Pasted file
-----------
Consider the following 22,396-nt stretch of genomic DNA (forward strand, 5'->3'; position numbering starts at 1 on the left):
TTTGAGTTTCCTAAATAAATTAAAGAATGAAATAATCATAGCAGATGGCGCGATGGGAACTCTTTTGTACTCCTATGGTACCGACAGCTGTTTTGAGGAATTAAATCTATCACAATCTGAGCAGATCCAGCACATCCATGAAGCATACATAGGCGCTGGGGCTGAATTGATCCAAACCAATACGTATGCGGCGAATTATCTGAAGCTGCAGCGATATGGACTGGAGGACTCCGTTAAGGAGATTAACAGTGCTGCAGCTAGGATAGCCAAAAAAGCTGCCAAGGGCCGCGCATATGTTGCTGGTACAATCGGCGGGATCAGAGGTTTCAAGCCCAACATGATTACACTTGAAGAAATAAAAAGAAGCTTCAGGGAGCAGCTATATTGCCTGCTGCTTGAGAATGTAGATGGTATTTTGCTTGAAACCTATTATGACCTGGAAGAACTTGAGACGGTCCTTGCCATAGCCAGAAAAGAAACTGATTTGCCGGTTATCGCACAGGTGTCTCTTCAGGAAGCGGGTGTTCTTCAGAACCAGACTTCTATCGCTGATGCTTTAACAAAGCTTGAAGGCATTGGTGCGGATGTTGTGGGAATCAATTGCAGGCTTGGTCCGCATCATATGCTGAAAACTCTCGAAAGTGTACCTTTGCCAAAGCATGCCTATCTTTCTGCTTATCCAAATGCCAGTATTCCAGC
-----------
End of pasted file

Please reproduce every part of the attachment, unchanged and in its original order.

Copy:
Consider the following 22,396-nt stretch of genomic DNA (forward strand, 5'->3'; position numbering starts at 1 on the left):
TTTGAGTTTCCTAAATAAATTAAAGAATGAAATAATCATAGCAGATGGCGCGATGGGAACTCTTTTGTACTCCTATGGTACCGACAGCTGTTTTGAGGAATTAAATCTATCACAATCTGAGCAGATCCAGCACATCCATGAAGCATACATAGGCGCTGGGGCTGAATTGATCCAAACCAATACGTATGCGGCGAATTATCTGAAGCTGCAGCGATATGGACTGGAGGACTCCGTTAAGGAGATTAACAGTGCTGCAGCTAGGATAGCCAAAAAAGCTGCCAAGGGCCGCGCATATGTTGCTGGTACAATCGGCGGGATCAGAGGTTTCAAGCCCAACATGATTACACTTGAAGAAATAAAAAGAAGCTTCAGGGAGCAGCTATATTGCCTGCTGCTTGAGAATGTAGATGGTATTTTGCTTGAAACCTATTATGACCTGGAAGAACTTGAGACGGTCCTTGCCATAGCCAGAAAAGAAACTGATTTGCCGGTTATCGCACAGGTGTCTCTTCAGGAAGCGGGTGTTCTTCAGAACCAGACTTCTATCGCTGATGCTTTAACAAAGCTTGAAGGCATTGGTGCGGATGTTGTGGGAATCAATTGCAGGCTTGGTCCGCATCATATGCTGAAAACTCTCGAAAGTGTACCTTTGCCAAAGCATGCCTATCTTTCTGCTTATCCAAATGCCAGTATTCCAGC